“Singing is so simple,” says Stephen Paulus of Minneapolis, composer of “Mass for a Sacred Place,” a commissioned work for the Choral Society that had its world premiere at the National Cathedral in March. “But if you think about it, it almost defies understanding.”

Joined in song, strangers create a community, he says, “through which something takes over, a spirit of music. It’s between someone you’ve never met and who has never met you — in my case, as a composer of songs; but it could just as easily be an anonymous work song — and together these things become united, transferring effortlessly through time and over space, letting you create with just your voice something bigger than you ever knew before.”

“A song can be vast and unknowable and intimate at the same time,” says Mr. Paulus, “and just about strangle you with joy.”

• • •

Janice Fain Dean of Silver Spring, a former member of the Singing Sergeants in the U.S. Air Force who today runs MentorCoach, a national training organization for therapists, knows all about that. Her father was a Baptist minister, and for all of her life, traditional choral music described a way of beholding spirituality and faith, she says.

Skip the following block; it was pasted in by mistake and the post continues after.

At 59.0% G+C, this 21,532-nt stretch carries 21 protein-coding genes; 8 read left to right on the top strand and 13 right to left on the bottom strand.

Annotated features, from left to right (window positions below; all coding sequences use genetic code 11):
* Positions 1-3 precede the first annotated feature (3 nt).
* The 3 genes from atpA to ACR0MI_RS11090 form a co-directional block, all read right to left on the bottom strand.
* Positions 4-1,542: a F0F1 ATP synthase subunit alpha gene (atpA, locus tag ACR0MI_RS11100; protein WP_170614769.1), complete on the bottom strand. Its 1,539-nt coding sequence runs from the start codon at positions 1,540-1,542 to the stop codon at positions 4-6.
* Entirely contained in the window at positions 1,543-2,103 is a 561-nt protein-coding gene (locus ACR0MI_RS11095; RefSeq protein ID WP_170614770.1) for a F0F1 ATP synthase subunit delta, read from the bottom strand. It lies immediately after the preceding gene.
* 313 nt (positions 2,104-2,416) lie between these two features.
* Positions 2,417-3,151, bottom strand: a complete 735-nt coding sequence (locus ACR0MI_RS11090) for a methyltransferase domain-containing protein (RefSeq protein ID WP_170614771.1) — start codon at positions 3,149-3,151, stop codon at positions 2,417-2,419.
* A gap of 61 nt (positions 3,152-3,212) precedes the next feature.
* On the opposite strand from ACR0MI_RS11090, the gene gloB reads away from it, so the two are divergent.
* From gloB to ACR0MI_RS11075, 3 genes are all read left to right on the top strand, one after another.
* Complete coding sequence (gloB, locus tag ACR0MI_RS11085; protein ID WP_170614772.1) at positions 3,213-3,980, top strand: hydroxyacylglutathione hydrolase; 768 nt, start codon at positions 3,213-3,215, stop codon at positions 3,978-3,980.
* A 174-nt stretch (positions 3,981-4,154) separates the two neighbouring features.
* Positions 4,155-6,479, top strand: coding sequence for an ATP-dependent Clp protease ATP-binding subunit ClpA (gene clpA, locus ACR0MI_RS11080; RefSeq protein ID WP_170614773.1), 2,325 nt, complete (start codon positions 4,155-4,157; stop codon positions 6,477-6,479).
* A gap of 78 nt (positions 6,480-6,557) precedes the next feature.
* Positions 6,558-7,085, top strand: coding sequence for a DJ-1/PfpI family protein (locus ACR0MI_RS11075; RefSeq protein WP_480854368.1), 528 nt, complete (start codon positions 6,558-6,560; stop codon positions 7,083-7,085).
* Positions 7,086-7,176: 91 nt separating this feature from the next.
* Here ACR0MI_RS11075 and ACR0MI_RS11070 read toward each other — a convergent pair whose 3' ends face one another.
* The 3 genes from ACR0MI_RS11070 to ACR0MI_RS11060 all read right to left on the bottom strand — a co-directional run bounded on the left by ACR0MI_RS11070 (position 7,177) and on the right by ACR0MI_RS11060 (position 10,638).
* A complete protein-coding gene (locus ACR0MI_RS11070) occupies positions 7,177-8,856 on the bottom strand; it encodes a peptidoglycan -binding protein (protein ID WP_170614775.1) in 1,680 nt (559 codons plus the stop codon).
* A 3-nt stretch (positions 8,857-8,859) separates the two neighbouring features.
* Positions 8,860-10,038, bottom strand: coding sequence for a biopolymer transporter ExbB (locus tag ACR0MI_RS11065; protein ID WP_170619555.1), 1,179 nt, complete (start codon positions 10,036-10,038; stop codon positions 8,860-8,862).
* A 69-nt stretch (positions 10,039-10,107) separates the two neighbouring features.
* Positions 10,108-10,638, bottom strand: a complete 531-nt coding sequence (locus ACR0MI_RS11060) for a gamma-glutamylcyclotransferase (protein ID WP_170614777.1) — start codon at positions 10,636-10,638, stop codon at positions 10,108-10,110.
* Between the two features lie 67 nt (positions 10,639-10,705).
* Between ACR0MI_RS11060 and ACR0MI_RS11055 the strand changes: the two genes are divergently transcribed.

“I don’t think we know the extent of the power of singing,” Ms. Dean says.

A few years ago she founded SQWPOFF, Singing Quaker Women Plus Other Faithful Friends, eight women who meet twice a month to sing mostly faith-based songs, things like Virgil Thompson’s setting of “My Shepherd Will Supply My Need” and Ralph Vaughn-Williams’ “Come My Way, My Truth, My Life.”

They sing in Hyattsville at the home of Martha Woods, artistic director of Wentworth Associates of Mount Vernon, N.Y., an organizer of tours for classical music performers. She also directs the National Academy of Sciences musical programs, filling the hall with music at the academy’s auditorium on Constitution Avenue in the District.

Anna Rain of Hyattsville is a yoga teacher. Amy Thomas is a social worker from Silver Spring. Isabella Bates is a counselor. Cindy Lapp is associate pastor of the Hyattsville Mennonite church, and Judy Walsh of Mount Rainier is a stay-at-home mother.